List of neurological conditions and disorders
Cockayne syndrome - About the Disease - Genetic and Rare Diseases Information Center
Cockayne syndrome: MedlinePlus Genetics
Genetics of Cockayne Syndrome Medication
Cockayne syndrome: MedlinePlus Genetics
Cockayne Syndrome - PubMed
Cockayne Syndrome - MeSH - NCBI
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Defective DNA Repair1
- Many premature aging syndromes are due to defective DNA repair systems. (prolekarniky.cz)
- Four rare genetic diseases, xeroderma pigmentosum (XP), Cockayne syndrome (CS), the XP/CS complex and trichothiodystrophy (TTD) have defective DNA excision repair although only XP has increased cancer susceptibility. (nih.gov)
- Phenotypic variability in xeroderma pigmentosum group G: An uncommon case with severe prenatal-onset Cockayne syndrome features. (nih.gov)
- The endonuclease XPG is involved in repair of helix-distorting DNA lesions, and XPG defects cause the cancer-prone condition xeroderma pigmentosum (XP) alone or combined with the severe neurodevelopmental progeroid disorder Cockayne syndrome (CS). (prolekarniky.cz)
- Cockayne syndrome is caused by genetic changes in either the ERCC8 (CSA) or ERCC6 (CSB) genes. (nih.gov)
- Cockayne syndrome can result from mutations in either the ERCC6 gene (also known as CSB ) or the ERCC8 gene (also known as CSA ). (medlineplus.gov)
- High carriers frequency of an apparently ancient founder mutation p.Tyr322X in the ERCC8 gene responsible for Cockayne syndrome among Christian Arabs in Northern Israel. (bvsalud.org)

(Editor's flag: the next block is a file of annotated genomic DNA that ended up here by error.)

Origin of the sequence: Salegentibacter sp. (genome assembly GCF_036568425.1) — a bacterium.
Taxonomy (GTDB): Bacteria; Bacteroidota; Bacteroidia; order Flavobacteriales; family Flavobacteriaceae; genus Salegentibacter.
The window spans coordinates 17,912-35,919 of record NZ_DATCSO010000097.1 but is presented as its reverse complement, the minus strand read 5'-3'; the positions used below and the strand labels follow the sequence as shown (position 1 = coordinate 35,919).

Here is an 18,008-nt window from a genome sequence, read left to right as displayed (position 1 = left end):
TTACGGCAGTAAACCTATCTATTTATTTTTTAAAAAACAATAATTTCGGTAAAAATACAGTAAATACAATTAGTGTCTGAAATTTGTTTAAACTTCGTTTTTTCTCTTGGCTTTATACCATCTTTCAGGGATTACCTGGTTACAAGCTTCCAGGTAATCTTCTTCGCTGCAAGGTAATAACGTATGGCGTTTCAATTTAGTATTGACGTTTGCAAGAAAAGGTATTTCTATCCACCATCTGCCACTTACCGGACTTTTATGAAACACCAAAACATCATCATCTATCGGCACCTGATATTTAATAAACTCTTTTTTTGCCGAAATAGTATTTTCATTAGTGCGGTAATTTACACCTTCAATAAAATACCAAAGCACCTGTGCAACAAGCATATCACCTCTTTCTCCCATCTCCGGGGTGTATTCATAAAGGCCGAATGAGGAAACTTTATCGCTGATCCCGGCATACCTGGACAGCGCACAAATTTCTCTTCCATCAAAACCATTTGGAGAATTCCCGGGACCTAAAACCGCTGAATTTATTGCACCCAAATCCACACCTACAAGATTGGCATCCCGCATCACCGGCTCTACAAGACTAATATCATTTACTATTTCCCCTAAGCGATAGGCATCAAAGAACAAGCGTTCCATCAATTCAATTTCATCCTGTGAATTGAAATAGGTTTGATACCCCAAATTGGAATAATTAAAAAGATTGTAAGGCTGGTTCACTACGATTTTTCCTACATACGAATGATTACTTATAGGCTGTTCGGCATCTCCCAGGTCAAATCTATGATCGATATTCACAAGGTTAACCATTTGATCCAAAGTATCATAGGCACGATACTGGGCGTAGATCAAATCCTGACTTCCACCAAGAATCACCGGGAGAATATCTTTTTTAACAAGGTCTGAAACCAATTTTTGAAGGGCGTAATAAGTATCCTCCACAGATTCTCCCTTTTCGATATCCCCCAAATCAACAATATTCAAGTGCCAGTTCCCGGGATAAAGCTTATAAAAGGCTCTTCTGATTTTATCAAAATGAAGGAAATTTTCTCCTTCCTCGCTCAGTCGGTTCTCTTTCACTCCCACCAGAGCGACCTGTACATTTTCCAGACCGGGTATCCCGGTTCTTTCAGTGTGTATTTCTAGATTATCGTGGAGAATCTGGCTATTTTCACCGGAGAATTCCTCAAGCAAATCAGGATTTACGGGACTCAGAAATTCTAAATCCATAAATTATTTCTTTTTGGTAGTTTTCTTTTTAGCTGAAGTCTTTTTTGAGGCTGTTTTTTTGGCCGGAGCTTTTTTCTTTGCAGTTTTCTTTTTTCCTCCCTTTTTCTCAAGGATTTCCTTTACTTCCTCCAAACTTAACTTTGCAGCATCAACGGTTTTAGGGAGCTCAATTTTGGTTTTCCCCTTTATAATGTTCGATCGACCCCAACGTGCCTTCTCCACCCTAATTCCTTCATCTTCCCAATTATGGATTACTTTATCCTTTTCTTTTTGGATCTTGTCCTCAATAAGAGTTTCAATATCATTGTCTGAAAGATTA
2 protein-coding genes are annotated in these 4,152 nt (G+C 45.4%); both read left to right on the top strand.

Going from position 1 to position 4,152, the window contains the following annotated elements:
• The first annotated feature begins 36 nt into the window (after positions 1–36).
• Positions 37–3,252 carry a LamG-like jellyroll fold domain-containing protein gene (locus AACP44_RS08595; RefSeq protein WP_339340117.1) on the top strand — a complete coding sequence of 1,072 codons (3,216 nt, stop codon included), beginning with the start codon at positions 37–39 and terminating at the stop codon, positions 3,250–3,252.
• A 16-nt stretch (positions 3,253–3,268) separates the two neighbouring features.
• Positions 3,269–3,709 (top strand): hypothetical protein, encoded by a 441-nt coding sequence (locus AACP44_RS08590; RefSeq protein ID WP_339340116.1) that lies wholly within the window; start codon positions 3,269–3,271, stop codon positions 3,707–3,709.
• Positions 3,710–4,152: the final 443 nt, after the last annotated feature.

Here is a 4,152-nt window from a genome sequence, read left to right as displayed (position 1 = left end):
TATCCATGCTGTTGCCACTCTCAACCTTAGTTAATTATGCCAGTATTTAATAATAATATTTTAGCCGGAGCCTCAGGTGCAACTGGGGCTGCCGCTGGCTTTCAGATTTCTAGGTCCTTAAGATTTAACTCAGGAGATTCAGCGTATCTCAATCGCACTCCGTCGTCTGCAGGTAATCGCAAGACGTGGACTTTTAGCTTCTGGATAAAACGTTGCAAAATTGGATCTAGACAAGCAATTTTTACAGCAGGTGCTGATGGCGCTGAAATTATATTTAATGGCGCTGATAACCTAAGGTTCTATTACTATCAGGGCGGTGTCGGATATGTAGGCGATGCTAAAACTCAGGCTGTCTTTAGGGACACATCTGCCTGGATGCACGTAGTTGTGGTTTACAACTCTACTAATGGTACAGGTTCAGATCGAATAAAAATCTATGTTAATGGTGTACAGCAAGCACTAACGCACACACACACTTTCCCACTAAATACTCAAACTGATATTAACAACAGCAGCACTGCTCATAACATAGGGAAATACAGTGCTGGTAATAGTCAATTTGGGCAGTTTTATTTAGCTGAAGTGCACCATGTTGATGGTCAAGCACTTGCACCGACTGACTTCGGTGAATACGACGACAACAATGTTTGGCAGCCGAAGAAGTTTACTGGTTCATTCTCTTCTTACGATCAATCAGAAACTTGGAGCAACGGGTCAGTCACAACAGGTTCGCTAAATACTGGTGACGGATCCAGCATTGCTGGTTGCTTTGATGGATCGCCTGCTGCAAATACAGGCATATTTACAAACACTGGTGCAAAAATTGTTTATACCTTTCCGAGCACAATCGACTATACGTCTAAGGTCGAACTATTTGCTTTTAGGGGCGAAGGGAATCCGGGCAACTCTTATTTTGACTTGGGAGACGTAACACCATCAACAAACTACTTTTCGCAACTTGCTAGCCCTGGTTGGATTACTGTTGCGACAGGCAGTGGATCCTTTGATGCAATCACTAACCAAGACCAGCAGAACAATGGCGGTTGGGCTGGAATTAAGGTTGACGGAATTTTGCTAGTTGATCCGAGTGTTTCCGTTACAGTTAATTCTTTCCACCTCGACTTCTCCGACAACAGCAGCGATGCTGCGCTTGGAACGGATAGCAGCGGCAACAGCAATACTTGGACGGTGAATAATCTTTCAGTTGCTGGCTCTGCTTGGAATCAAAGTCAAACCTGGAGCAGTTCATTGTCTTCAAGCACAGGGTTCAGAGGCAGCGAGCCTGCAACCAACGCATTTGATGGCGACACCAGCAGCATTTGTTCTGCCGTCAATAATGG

- ERCC8 is a WD repeat protein, which interacts with Cockayne syndrome type B (CSB) protein and with p44 protein, a subunit of the RNA polymerase II transcription factor IIH. (prosci-inc.com)
- To understand the relationship between TCR and expansion, we have crossed Fragile X premutation knock-in mice to mice with mutations in Cockayne syndrome group B (CSB), an important gene in the TCR pathway. (nih.gov)
- Mutations in this gene have been identified in patients with hereditary disease Cockayne syndrome (CS). (prosci-inc.com)
- Cockayne syndrome (CS) is a rare inherited human genetic disorder characterized by UV sensitivity, developmental abnormalities and premature aging. (hacettepe.edu.tr)
- Cockayne syndrome is a rare disease which causes short stature, premature aging (progeria), severe photosensitivity, and moderate to severe learning delay. (nih.gov)
- Ending a diagnostic odyssey: Moving from exome to genome to identify cockayne syndrome. (nih.gov)
- My last major post traced developments related to a form of progeria (premature aging) known as Hutchinson-Gilford progeria syndrome , or HGPS , for short. (anti-agingfirewalls.com)
- There is also a different rare form of progeria known as Werner Syndrome (WS) that is worth looking at for what it might tell us about normal aging. (anti-agingfirewalls.com)
- Weidenheim KM, Dickson DW, Rapin I. Neuropathology of Cockayne syndrome: Evidence for impaired development, premature aging, and neurodegeneration. (medlineplus.gov)
- When Do Symptoms of Cockayne syndrome Begin? (nih.gov)
- Cockayne syndrome is sometimes divided into types I, II, and III based on the severity and age of onset of symptoms. (medlineplus.gov)
- If medical professionals did not diagnose or treat your cauda equina syndrome symptoms in time, you can claim for compensation. (thompsons.law)
- In fact, some of the genes known to be mutated in these syndromes can be mutated in patients with isolated RP. (mhmedical.com)